Bloomberg recently published Data Security Practices: State Laws, a report that was prepared in cooperation with Melissa Krasnow, partner with VLP Law Group LLP. The report is available for download and goes through a state-by-state analysis of the different requirements. We have heard a lot about state laws that require private companies to implement data security practices when handling personal information but did you know that eleven states now require companies to incorporate data security provisions in vendor contracts?
The report itself is almost 50 pages but it organizes the content into a state-by-state summary of the 11 that require specific inclusion of data security provisions in vendor contracts, a chart displaying laws in each state, and details on whether a given law applies to all business or only those in a specific sector. This report goes through the 11 states that require provisions in vendor contracts: Alabama, California, Colorado, Illinois, Maryland, Massachusetts, Nebraska, Nevada, New Mexico, Oregon, and Rhode Island. It summarizes the contract requirements as well as the types of information covered. The state-by-state chart detailing the laws in each states also shows the states that have no state laws regarding data security provisions or vendor specific provisions: Alaska, Hawaii, Iowa, Maine, Michigan, Missouri, Mississippi, North Dakota, South Carolina, South Dakota, Tennessee, Vermont, Wisconsin, and Wyoming.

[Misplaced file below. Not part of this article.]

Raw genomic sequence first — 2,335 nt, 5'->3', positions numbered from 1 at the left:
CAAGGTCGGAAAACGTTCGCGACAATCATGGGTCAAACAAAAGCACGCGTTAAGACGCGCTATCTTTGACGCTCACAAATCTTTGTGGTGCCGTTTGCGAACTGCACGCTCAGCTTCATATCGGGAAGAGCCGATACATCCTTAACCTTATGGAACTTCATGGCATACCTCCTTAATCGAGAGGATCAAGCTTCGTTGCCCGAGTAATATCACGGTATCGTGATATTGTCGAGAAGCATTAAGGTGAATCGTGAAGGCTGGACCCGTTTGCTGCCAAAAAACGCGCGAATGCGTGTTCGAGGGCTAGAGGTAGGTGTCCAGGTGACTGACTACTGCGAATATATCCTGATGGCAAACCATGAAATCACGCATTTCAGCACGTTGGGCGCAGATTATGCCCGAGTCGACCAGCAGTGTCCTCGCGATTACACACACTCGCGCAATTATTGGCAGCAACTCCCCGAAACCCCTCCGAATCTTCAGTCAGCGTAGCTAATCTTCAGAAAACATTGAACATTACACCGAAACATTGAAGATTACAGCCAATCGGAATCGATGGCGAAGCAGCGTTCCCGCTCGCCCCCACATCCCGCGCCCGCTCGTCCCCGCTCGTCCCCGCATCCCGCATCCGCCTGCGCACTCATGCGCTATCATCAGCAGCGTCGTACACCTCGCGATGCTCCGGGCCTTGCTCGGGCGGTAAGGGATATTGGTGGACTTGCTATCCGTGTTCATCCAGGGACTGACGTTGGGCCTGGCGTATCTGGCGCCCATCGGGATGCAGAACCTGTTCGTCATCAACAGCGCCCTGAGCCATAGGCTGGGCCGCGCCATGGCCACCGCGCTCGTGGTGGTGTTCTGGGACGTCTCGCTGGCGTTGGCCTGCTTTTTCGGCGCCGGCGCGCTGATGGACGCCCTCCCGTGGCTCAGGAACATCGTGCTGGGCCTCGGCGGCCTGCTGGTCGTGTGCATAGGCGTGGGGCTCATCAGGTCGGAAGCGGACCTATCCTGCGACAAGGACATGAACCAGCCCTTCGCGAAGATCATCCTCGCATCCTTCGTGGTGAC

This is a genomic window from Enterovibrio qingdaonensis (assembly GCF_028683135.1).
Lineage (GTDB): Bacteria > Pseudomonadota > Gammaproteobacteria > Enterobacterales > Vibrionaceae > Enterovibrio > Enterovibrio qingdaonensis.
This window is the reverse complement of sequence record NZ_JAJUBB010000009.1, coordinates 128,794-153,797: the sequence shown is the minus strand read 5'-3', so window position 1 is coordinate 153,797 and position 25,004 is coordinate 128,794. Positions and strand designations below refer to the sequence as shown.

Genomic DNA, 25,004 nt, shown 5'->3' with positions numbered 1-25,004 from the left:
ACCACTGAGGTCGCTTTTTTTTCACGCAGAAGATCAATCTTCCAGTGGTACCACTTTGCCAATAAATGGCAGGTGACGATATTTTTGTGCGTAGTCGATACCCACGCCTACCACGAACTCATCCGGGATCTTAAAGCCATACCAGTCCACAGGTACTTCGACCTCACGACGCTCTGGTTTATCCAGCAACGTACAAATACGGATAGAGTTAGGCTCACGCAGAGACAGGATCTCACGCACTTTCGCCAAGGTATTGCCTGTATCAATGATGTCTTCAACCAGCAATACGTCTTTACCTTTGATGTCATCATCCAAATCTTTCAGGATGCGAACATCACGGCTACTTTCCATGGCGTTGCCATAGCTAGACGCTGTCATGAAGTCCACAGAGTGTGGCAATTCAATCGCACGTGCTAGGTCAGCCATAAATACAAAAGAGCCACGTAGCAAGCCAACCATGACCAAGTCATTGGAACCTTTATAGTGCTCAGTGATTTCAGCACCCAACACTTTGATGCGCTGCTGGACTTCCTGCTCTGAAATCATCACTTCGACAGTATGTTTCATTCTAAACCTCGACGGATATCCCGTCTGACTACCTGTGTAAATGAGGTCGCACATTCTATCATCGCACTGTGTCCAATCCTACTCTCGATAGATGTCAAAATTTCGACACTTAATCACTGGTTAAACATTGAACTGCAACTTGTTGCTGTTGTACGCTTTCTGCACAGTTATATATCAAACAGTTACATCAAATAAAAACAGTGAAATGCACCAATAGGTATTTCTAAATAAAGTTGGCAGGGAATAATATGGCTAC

This highlights just how important it is to not just manage your security but to manage your contracts as well. Let us help you manage your contracts and compliance with State Law.
Written by Emily McNeeley, CIPP/US, Attorney, Intuitive Edge Team